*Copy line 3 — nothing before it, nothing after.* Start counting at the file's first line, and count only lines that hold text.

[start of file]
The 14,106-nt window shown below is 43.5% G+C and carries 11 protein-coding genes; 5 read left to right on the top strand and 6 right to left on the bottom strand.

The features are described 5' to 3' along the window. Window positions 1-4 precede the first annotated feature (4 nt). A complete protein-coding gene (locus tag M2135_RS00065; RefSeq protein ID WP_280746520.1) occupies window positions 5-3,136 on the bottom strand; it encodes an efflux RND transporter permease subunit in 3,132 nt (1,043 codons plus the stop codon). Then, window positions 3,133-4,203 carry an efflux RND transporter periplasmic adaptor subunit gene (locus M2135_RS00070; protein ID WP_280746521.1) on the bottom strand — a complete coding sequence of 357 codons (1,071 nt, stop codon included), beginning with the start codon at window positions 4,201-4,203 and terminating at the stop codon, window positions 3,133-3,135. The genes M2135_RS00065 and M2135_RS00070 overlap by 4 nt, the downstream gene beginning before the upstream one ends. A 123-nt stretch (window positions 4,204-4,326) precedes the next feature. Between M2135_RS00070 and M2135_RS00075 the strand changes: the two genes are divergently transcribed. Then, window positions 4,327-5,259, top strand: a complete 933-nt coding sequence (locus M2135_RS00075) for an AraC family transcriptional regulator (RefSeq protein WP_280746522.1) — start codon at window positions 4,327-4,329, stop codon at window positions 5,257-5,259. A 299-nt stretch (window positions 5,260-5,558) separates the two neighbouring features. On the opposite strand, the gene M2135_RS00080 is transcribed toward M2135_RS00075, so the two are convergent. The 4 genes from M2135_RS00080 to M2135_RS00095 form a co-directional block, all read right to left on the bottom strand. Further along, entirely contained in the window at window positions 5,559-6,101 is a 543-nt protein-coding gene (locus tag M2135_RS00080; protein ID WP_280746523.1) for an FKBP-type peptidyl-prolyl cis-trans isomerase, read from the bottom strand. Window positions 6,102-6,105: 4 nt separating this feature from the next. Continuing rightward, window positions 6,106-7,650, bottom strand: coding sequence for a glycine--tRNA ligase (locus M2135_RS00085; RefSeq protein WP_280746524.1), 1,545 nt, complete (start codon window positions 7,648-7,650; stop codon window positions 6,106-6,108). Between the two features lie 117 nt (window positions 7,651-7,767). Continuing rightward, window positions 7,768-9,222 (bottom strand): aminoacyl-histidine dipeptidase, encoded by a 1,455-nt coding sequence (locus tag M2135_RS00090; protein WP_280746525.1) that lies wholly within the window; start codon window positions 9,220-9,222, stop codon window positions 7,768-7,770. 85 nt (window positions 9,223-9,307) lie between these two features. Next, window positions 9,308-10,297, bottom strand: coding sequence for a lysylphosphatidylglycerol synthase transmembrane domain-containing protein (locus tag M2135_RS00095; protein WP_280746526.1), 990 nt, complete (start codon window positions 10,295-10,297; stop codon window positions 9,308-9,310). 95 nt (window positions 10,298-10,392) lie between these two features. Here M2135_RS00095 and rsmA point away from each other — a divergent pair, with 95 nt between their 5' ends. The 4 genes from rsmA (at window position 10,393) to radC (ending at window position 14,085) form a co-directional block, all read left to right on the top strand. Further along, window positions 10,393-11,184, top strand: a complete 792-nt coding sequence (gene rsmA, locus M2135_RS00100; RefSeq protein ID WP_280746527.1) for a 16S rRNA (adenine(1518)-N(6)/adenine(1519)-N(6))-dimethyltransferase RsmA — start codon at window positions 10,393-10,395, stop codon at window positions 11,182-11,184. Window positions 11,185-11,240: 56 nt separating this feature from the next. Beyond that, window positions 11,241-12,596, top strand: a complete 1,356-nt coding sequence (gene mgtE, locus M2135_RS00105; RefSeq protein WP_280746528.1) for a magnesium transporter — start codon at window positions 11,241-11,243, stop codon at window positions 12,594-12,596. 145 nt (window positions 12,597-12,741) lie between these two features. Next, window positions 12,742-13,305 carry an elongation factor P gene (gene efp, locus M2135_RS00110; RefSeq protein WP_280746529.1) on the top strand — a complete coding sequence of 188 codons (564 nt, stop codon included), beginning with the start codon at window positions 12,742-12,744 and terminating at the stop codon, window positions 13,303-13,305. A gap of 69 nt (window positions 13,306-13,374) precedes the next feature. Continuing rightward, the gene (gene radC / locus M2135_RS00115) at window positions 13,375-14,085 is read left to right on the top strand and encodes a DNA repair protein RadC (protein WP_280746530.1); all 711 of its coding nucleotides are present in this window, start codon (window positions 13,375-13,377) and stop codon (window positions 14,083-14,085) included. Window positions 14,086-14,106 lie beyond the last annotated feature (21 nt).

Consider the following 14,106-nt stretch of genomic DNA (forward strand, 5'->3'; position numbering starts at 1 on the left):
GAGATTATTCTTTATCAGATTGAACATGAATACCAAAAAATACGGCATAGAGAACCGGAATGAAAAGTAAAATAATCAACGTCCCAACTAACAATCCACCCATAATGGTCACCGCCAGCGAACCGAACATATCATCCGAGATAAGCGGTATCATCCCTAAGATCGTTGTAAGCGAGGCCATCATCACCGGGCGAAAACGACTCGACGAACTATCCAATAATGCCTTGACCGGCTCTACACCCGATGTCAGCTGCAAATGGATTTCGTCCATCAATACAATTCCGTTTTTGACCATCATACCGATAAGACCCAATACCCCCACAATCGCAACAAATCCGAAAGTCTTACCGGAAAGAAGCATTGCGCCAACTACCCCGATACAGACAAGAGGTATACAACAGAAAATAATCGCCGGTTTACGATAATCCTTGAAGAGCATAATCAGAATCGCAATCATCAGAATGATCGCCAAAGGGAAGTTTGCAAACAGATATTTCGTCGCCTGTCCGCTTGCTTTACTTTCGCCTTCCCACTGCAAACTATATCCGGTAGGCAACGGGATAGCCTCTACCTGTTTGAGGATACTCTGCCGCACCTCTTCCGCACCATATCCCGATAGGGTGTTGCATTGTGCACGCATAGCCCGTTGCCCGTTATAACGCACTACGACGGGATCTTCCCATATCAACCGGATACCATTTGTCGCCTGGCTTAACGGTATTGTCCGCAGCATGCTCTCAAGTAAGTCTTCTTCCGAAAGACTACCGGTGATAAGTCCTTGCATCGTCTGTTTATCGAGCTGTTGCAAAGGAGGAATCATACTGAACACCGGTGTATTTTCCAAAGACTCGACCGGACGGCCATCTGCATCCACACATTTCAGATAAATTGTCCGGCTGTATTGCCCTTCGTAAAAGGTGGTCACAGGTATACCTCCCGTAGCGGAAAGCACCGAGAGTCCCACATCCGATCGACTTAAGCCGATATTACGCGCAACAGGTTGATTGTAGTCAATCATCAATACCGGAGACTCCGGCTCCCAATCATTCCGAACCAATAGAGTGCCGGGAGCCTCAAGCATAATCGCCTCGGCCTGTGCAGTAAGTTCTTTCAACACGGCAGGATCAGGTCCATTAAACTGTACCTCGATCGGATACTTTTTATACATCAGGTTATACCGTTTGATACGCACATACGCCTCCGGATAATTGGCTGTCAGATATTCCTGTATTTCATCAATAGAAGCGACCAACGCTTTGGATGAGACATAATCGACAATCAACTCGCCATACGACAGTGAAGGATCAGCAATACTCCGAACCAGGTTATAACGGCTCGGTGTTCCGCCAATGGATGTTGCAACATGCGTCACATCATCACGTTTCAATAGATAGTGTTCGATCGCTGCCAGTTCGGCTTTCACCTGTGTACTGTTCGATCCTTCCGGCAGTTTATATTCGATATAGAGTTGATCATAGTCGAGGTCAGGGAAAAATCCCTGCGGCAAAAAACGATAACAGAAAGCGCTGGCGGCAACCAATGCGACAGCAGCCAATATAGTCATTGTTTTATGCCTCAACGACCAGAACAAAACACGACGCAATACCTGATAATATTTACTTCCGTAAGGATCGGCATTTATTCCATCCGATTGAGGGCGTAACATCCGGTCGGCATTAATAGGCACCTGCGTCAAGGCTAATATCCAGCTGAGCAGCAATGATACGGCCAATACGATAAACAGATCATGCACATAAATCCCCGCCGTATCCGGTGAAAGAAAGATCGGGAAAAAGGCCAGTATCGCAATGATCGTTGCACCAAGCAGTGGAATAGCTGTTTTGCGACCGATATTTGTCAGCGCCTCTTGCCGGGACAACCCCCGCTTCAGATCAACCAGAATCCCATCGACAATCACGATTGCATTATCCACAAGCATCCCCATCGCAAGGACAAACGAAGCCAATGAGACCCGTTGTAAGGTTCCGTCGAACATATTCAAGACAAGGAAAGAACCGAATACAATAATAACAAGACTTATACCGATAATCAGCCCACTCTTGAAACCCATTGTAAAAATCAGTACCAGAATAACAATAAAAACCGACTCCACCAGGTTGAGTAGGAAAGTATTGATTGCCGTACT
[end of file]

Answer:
Consider the following 14,106-nt stretch of genomic DNA (forward strand, 5'->3'; position numbering starts at 1 on the left):